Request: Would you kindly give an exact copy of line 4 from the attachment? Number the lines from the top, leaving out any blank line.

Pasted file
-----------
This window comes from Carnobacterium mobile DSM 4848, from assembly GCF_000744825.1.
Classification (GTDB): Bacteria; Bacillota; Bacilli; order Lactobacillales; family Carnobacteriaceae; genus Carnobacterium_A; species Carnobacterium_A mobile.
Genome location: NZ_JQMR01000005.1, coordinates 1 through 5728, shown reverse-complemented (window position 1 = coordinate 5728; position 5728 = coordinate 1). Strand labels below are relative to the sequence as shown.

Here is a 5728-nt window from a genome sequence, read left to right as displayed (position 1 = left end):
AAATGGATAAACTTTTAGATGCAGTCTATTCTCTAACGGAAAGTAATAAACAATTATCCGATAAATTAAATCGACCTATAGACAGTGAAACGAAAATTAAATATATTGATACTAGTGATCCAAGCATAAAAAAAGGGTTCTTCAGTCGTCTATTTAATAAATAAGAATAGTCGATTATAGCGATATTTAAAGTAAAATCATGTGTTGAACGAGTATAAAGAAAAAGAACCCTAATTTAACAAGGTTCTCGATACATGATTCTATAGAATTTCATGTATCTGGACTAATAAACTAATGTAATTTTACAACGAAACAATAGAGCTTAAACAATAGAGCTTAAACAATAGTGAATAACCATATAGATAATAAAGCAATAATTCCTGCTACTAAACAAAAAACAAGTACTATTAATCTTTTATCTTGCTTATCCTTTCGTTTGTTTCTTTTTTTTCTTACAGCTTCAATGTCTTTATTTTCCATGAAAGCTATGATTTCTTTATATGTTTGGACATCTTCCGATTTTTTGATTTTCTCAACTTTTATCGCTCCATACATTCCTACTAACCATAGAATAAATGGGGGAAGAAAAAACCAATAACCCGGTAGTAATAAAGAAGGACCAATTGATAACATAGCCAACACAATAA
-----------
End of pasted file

Here is a 5728-nt window from a genome sequence, read left to right as displayed (position 1 = left end):